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DCLG issue Equality Impact Assessment on use of fixed term tenancies 13/05/2016

The DCLG has issued their Equality Impact Assessment of the policy to require councils to grant future tenancies on a fixed-term basis and carry out a review of the tenants' circumstances at the end of the fixed-term.


The Housing and Planning Bill contains provisions to deliver on the government's commitment, in the summer Budget, to review the use of lifetime tenancies with a view to limiting their use. The DCLG carried out an review to assess the impact of this policy.


The government has made a number of amendments to their proposals as the Housing and Planning Bill has passed through Parliament. The legislative changes as they now stand will:


  • Require councils to grant future tenants fixed-term tenancies and carry out a review of the tenant's circumstances at the end of the fixed-term
  • Guarantee that existing lifetime tenants who are moved by the council (at the councils behest) into a new council home are granted a further lifetime tenancy
  • Require councils to grant existing tenants who choose to transfer to another council home a fixed-term tenancy except in limited circumstances such as where they're having to move for work or downsizing to a smaller home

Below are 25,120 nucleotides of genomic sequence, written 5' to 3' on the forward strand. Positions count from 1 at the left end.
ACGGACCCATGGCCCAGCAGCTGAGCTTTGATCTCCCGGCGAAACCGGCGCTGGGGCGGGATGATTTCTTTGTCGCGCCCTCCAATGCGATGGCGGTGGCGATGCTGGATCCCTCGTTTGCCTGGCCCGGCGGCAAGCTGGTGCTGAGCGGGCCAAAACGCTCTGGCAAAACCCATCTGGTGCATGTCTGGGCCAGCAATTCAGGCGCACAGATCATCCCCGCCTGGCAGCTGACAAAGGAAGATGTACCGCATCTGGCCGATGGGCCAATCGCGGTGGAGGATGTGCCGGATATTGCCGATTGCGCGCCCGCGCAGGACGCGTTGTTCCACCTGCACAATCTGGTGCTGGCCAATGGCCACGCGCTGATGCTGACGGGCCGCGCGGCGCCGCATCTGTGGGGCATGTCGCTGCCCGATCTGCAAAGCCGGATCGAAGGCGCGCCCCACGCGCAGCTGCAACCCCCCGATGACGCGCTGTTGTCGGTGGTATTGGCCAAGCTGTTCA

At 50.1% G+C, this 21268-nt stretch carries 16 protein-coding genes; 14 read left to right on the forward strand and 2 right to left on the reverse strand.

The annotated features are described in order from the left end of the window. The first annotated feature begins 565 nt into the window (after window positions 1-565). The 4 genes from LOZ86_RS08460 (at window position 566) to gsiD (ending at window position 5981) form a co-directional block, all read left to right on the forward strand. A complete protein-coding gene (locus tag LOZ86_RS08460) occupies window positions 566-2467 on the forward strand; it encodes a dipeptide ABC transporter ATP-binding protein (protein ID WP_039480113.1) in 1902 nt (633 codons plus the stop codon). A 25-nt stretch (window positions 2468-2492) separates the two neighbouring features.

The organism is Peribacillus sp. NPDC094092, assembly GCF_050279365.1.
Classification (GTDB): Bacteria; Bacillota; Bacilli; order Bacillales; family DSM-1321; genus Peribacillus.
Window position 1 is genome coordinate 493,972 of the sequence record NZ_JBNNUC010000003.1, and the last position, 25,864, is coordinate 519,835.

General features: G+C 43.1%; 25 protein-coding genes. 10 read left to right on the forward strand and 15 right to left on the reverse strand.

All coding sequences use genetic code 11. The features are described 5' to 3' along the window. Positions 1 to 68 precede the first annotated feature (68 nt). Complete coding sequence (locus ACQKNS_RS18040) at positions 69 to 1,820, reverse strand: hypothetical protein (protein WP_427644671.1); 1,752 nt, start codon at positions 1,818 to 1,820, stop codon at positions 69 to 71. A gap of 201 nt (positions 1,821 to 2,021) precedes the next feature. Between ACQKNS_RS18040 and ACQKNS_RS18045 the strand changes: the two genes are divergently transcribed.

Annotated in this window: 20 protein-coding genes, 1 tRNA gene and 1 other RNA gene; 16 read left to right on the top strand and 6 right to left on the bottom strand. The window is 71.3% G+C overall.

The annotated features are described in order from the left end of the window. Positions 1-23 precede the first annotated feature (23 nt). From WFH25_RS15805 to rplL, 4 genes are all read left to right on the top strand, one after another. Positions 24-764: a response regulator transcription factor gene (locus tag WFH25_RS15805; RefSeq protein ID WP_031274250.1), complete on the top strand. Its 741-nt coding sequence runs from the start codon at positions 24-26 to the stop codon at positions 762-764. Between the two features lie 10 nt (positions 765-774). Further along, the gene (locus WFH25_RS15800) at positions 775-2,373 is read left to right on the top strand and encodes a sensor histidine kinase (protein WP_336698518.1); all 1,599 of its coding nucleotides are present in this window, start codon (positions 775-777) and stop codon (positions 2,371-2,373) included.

• Where councils decide to terminate a tenancy at the end of the fixed-term, they must offer advice on buying a property or other housing options as appropriate so that tenants have sufficient time to consider their options and plan accordingly
  • Tenants will have a right to require the council to reconsider any decision taken as a result of the review.


Fixed-term tenancies will have:


  • A minimum fixed term of two years
  • A maximum permitted term of ten years or longer to cover the period that a child is in school education (up to the time the child turns 19 years old)


Five year fixed-term tenancies will be the maximum (for households without children of school age). However, the government intend to issue statutory guidance to set out the circumstances in which council landlords will be expected to grant tenancies of different lengths, with up to ten years applicable for those with longer term needs, such as the elderly or people with disabilities and their carers. 


The Equalities Impact Assessment suggests there is no evidence that the proposed changes would have a substantial adverse equality impact on any of the protected groups, but recognises that: "there could be adverse impacts on individuals where a council landlord decides not to renew a fixed term tenancy or where the individuals are concerned that this may not be the case".


The Assessment makes it clear that the government anticipate that over time: "tenants who no longer need social housing will move out at the end of the fixed term and those who are under-occupying their homes will be assisted to move into more appropriately sized accommodation".

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